Synapse is a huge black eye on the industry but let’s not paint all of fintech with the same brush

The collapse of Synapse is a significant blow to fintech. The horrible stories coming out about frozen money for mortgage downpayments, college funds, teenage savings and many more are heartbreaking.

People trusted a fintech would handle their money responsibly, that working with a bank partner that had FDIC insurance meant that their money was safe. And while this does not seem like an FTX-type debacle where money was taken and used for other things, there has been gross negligence here.

I don’t think it is an exaggeration to say that this is the worst thing to happen to the fintech industry in its entire history. It is worse than the “Mother’s Day Massacre” in 2016 that saw the ousting of the LendingClub CEO, which caused a long, lost couple of years for the entire online lending space.

The Synapse fiasco has been a slow-moving trainwreck over 18 months that has culminated in the bankruptcy of a fintech middleware company and the inability to reconcile FBO accounts. This has meant that the customers of dozens of fintechs no longer have access to their money.

It is hard to overstate the seriousness of the situation here. The CFPB and other regulators are likely going to take action and we could even see Congress get involved. We are nowhere close to the end of this story.

I will leave it to others to opine on the latest developments (you should be following Jason Mikula here, who is staying on top of the news), what I want to do today is remind everyone of the good that fintech has brought.

When I first started writing about this industry in 2010, Stripe did not exist, Simple was trying to get off the ground as the first digital bank, there was no Chime (Chris Britt was still working at Green Dot), mobile banking was not yet a thing, online personal loans were just getting going as was online small business lending.

We have come a long way since then.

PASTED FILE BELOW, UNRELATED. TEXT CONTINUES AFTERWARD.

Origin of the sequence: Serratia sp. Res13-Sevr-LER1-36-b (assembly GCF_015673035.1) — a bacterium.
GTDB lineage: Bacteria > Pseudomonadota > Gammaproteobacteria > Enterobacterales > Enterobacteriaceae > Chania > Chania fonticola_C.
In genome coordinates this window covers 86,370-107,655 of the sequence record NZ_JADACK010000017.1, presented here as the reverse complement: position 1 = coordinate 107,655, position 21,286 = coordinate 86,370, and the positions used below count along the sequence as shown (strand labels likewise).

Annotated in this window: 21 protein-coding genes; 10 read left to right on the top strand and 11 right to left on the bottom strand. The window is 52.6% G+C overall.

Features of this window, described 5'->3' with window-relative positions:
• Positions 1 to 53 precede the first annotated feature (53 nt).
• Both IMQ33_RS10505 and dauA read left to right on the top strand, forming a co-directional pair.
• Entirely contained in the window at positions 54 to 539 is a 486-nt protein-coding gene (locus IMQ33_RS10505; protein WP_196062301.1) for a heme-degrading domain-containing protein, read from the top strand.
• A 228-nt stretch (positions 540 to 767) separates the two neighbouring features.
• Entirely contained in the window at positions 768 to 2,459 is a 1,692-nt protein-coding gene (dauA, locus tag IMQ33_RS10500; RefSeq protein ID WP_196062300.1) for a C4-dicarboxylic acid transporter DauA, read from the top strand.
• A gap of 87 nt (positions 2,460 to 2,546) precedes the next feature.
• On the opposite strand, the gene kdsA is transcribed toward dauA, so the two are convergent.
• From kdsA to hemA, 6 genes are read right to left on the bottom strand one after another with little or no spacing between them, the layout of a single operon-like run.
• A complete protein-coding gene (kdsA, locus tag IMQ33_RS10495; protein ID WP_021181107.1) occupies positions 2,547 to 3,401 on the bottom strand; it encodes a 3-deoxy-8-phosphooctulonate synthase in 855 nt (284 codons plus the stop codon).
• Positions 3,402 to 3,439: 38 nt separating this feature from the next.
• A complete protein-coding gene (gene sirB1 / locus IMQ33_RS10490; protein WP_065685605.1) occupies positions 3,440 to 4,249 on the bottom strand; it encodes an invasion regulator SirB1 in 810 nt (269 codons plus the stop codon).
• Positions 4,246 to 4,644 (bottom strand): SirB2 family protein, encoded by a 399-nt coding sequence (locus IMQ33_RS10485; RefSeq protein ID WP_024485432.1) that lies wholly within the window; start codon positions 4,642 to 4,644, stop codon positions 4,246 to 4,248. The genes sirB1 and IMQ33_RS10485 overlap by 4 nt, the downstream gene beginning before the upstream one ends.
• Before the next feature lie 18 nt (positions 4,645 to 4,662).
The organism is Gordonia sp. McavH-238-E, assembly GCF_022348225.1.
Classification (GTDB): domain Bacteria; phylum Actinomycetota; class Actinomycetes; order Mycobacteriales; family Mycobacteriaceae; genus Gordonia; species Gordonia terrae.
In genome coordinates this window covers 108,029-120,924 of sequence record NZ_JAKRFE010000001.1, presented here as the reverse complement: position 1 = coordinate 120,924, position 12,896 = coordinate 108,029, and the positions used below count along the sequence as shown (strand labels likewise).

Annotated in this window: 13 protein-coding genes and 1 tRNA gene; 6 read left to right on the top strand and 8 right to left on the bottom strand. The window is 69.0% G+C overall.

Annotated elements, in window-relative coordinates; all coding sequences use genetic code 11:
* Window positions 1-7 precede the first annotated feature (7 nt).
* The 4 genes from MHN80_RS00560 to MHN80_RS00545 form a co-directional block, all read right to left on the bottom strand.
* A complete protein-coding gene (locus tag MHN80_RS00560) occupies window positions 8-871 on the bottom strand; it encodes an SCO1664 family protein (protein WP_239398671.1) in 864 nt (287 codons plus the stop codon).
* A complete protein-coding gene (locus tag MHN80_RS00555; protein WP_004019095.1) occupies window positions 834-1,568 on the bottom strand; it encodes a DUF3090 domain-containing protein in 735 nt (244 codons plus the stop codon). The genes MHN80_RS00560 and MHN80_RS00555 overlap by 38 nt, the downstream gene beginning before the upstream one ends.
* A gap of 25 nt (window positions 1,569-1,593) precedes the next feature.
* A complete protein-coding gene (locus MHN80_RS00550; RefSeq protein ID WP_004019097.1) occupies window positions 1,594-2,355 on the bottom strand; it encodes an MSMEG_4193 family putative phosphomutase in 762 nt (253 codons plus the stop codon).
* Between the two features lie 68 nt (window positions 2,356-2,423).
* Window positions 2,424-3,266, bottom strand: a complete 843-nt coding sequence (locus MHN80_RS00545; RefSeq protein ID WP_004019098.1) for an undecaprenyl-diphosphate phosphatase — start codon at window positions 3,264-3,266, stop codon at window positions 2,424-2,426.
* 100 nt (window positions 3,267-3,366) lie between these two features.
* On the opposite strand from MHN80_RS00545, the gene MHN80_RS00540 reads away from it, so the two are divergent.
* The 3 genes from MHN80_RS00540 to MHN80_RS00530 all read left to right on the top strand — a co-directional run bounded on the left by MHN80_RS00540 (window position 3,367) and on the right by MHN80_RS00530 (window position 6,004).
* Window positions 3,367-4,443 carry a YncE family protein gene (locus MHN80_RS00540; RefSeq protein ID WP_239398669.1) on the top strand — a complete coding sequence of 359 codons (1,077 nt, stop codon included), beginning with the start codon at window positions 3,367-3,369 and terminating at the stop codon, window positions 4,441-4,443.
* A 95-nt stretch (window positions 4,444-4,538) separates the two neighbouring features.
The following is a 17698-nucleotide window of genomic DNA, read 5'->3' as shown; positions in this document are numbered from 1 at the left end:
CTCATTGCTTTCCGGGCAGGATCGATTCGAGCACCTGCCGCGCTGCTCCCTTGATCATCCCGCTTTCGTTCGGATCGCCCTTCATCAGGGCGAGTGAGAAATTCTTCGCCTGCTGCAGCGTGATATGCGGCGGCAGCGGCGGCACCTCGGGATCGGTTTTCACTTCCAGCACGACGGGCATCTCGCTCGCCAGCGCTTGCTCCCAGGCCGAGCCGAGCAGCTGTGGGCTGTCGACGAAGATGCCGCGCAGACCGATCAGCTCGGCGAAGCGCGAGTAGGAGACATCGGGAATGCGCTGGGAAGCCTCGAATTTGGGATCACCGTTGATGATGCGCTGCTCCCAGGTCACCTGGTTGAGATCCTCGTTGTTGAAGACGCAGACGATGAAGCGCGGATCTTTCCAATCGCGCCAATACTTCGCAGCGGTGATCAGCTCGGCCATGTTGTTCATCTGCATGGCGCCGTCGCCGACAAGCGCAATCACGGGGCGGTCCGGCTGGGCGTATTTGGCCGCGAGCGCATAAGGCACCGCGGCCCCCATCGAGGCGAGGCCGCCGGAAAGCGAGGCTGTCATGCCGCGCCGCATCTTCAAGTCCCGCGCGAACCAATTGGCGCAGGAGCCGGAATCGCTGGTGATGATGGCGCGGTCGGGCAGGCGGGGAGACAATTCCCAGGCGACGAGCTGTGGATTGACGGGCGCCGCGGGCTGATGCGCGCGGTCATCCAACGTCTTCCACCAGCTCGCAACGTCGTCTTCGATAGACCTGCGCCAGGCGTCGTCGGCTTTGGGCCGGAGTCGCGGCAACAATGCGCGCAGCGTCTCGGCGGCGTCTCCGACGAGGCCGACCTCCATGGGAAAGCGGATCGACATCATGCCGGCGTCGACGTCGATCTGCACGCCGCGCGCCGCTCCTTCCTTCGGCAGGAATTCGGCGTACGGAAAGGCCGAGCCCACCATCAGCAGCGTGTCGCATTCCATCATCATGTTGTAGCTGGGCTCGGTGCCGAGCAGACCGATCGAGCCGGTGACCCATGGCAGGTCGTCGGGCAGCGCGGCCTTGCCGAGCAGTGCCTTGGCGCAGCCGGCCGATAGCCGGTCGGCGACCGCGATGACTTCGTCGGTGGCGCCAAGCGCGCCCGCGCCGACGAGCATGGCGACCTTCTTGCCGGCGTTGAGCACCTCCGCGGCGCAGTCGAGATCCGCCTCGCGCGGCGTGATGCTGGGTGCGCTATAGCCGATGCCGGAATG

So, while fintech is probably going to be dragged through the mud in the coming weeks and months on Capitol Hill, I wanted to remind everyone of how much positive impact that fintech has brought to the world.

Here are some of my favorite fintech developments:

  1. Mobile banking—Do we really think banks would have fully-featured apps today were it not for fintechs pushing the envelope here? Their initial forays into mobile banking were like their initial banking websites, replicating the branch experience onto a phone. Today, having followed fintech leaders like Chime, PayPal, CashApp, SoFi, and MoneyLion, all the major banks have excellent mobile apps.
  2. Buy Now Pay Later – Whatever you think about BNPL, it has taken the world by storm in the last decade. Consumers love it with millions using this payment method every month. Many banks are now getting involved due to this consumer demand but once again fintech has made this possible.
  3. Earned Wage Access – We still live in the anachronistic world of weekly, semi-monthly or monthly salary payments. In a world of APIs and on-demand everything, this is silly. The EWA fintechs have addressed this problem, and it may well be the most important financial health innovation of the last decade, as millions have avoided expensive payday loans by simply being able to access their earned wages.